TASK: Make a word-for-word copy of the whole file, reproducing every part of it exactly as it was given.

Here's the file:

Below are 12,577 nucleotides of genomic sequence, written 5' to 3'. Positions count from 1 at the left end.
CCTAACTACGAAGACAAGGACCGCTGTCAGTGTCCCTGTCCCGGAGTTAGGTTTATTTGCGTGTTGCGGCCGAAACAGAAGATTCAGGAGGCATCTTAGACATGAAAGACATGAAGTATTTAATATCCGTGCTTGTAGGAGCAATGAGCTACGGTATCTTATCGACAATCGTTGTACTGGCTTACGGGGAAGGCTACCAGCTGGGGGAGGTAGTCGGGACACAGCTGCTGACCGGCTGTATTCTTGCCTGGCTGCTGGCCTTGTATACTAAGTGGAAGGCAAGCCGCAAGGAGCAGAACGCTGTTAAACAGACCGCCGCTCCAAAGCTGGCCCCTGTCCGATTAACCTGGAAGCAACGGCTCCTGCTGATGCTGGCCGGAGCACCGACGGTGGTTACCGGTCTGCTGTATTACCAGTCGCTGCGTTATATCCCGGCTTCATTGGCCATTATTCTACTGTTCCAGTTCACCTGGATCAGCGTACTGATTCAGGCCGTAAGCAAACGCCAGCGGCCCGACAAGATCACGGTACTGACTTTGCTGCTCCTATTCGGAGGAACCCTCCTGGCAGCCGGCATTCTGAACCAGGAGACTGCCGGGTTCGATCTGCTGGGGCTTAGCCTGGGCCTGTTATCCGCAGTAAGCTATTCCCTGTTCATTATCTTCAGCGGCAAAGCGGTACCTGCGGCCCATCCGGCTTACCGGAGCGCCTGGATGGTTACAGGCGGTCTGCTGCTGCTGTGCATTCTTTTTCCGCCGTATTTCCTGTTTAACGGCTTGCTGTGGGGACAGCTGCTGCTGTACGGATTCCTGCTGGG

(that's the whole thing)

Below are 12,577 nucleotides of genomic sequence, written 5' to 3'. Positions count from 1 at the left end.
CCTAACTACGAAGACAAGGACCGCTGTCAGTGTCCCTGTCCCGGAGTTAGGTTTATTTGCGTGTTGCGGCCGAAACAGAAGATTCAGGAGGCATCTTAGACATGAAAGACATGAAGTATTTAATATCCGTGCTTGTAGGAGCAATGAGCTACGGTATCTTATCGACAATCGTTGTACTGGCTTACGGGGAAGGCTACCAGCTGGGGGAGGTAGTCGGGACACAGCTGCTGACCGGCTGTATTCTTGCCTGGCTGCTGGCCTTGTATACTAAGTGGAAGGCAAGCCGCAAGGAGCAGAACGCTGTTAAACAGACCGCCGCTCCAAAGCTGGCCCCTGTCCGATTAACCTGGAAGCAACGGCTCCTGCTGATGCTGGCCGGAGCACCGACGGTGGTTACCGGTCTGCTGTATTACCAGTCGCTGCGTTATATCCCGGCTTCATTGGCCATTATTCTACTGTTCCAGTTCACCTGGATCAGCGTACTGATTCAGGCCGTAAGCAAACGCCAGCGGCCCGACAAGATCACGGTACTGACTTTGCTGCTCCTATTCGGAGGAACCCTCCTGGCAGCCGGCATTCTGAACCAGGAGACTGCCGGGTTCGATCTGCTGGGGCTTAGCCTGGGCCTGTTATCCGCAGTAAGCTATTCCCTGTTCATTATCTTCAGCGGCAAAGCGGTACCTGCGGCCCATCCGGCTTACCGGAGCGCCTGGATGGTTACAGGCGGTCTGCTGCTGCTGTGCATTCTTTTTCCGCCGTATTTCCTGTTTAACGGCTTGCTGTGGGGACAGCTGCTGCTGTACGGATTCCTGCTGGG